“What about me?” Christina says.

“I was hoping you and Tobias could get in with Reggie,” Tris says. “David wouldn’t tell me about the backup security measures in the Weapons Lab, but Nita can’t have been the only one who knew about them.”

“You want me to get in with the guy who set off the explosives that put Uriah in a coma?” Christina says.

“You don’t have be friends,” Tris says, “you just need to talk to him about what he knows. Tobias can help you.”

“I don’t need Four; I can do it myself,” Christina says.

She shifts on the exam table, tearing the paper beneath her with her thigh, and gives me another sour look. I know it must be Uriah’s blank face she sees when she looks at me. I feel like there is something stuck in my throat.

“You do need me, actually, because he already trusts me,” I say. “And those people are very secretive, which means this will require subtlety.”

“I can be subtle,” Christina says.

“No, you can’t.”

“He’s got a point . . .” Tris sings with a smile.

Christina smacks her arm, and Tris smacks her back.

“It’s all settled, then,” Matthew says. “I think we should meet again after Tris has been to the council meeting, which is on Friday. Come here at five.”

He approaches Cara and Caleb and says something about chemical compounds I don’t quite understand. Christina walks out, bumping me with her shoulder as she leaves. Tris lifts her eyes to mine.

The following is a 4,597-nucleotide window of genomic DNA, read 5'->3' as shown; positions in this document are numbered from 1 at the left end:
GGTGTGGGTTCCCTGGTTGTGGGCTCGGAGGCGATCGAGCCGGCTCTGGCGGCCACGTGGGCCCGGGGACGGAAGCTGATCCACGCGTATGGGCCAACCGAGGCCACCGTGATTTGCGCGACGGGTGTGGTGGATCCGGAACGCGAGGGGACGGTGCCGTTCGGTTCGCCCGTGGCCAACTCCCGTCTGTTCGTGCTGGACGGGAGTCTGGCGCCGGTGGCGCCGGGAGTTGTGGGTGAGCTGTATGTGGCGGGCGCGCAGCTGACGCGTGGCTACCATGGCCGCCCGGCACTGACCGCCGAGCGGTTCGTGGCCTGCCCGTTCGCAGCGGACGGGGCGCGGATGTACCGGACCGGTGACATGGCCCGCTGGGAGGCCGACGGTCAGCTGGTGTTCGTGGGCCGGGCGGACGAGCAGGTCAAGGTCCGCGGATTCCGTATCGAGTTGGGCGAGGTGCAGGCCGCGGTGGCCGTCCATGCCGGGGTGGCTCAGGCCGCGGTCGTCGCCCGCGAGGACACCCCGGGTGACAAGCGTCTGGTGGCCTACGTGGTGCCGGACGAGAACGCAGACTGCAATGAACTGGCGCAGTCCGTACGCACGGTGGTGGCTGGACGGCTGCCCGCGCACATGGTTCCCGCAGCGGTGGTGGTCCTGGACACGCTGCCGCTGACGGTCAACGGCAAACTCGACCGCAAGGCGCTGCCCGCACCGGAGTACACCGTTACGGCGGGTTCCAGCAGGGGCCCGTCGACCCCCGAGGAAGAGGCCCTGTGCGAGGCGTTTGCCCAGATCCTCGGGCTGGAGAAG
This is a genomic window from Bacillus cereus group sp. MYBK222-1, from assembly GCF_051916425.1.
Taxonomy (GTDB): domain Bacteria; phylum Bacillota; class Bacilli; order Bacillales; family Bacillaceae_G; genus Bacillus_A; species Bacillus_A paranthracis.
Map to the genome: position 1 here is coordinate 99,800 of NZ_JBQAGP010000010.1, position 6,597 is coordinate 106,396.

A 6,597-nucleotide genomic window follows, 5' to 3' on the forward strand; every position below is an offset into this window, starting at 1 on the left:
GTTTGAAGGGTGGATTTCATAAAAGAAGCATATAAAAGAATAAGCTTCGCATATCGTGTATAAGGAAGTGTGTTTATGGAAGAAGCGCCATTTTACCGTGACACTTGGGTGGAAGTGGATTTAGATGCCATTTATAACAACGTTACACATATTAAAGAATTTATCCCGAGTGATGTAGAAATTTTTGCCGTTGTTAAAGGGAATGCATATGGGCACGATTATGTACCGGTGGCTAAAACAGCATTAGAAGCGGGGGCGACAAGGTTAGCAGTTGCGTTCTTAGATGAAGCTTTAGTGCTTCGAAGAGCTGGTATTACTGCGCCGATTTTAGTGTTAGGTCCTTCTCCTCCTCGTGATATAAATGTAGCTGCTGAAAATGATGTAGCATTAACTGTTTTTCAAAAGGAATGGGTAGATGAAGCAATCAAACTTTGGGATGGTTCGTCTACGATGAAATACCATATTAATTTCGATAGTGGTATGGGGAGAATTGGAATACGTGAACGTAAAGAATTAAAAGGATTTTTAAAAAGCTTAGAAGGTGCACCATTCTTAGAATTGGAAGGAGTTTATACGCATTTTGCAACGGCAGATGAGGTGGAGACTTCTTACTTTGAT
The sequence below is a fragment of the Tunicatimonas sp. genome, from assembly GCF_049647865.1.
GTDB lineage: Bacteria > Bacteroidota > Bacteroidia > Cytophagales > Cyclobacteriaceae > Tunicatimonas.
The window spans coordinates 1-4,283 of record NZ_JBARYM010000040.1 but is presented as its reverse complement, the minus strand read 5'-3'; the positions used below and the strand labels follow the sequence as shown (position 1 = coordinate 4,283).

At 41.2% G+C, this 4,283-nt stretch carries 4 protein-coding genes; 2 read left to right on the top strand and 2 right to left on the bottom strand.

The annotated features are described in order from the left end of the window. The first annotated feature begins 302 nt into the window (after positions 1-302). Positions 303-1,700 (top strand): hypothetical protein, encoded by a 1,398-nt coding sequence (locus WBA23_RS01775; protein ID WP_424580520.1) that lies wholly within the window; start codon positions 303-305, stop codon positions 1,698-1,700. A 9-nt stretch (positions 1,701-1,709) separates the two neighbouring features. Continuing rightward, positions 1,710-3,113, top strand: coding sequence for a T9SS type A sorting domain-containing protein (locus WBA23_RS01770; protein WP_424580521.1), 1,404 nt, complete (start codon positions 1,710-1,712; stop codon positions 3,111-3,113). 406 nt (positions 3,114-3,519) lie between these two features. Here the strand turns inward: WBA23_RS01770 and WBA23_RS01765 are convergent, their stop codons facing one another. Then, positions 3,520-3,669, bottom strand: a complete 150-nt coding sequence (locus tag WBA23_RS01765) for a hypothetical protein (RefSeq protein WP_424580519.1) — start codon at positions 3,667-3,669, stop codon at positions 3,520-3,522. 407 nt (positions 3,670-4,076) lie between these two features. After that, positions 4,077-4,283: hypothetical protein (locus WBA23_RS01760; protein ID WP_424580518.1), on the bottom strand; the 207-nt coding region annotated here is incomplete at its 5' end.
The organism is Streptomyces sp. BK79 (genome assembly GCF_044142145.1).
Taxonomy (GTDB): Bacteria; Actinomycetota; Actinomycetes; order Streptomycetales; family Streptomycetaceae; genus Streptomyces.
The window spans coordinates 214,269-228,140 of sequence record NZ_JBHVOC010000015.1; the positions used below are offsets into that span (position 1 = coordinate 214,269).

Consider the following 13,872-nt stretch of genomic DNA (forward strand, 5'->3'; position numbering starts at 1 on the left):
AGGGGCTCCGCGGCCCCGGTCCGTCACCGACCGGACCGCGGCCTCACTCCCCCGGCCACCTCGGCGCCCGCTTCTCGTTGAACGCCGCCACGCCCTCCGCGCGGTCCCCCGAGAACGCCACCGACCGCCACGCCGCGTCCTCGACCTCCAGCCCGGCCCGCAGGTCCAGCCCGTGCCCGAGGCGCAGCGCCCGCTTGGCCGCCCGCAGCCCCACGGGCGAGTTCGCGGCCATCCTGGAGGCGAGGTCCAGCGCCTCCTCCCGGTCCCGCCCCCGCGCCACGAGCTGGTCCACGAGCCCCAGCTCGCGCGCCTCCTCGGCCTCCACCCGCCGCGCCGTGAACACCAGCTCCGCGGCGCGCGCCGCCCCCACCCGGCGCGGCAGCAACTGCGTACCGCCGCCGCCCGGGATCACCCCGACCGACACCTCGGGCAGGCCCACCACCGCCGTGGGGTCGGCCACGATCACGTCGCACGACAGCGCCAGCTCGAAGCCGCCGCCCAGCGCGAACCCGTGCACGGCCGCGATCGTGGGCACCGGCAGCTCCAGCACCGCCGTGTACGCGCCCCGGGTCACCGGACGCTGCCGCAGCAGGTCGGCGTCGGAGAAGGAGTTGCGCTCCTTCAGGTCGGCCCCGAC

“We should talk,” I say.

“Fine,” she says, and I follow her into the hallway.

We stand next to the door until everyone else leaves. Her shoulders are drawn in like she’s trying to make herself even smaller, trying to evaporate on the spot, and we stand too far apart, the entire width of the hallway between us. I try to remember the last time I kissed her and I can’t.

Finally we’re alone, and the hallway is quiet. My hands start to tingle and go numb, the way they always do when I panic.

“Do you think you’ll ever forgive me?” I say.

She shakes her head, but says, “I don’t know. I think that’s what I need to figure out.”

“You know . . . you know I never wanted Uriah to get hurt, right?” I look at the stitches crossing her forehead and I add, “Or you. I never wanted you to get hurt either.”

She’s tapping her foot, her body shifting with the movement. She nods. “I know that.”

“I had to do something,” I say. “I had to.”

“A lot of people got hurt,” she says. “All because you dismissed what I said, because—and this is the worst part, Tobias—because you thought I was being petty and jealous. Just some silly sixteen-year-old girl, right?” She shakes her head.

“I would never call you silly or petty,” I say sternly. “I thought your judgment was clouded, yes. But that’s all.”

“That’s enough.” Her fingers slide through her hair and wrap around it. “It’s just the same thing all over again, isn’t it? You don’t respect me as much as you say you do. When it comes down to it, you still believe I can’t think rationally—”

“That is not what’s happening!” I say hotly. “I respect you more than anyone. But right now I’m wondering what bothers you more, that I made a stupid decision or that I didn’t make your decision.”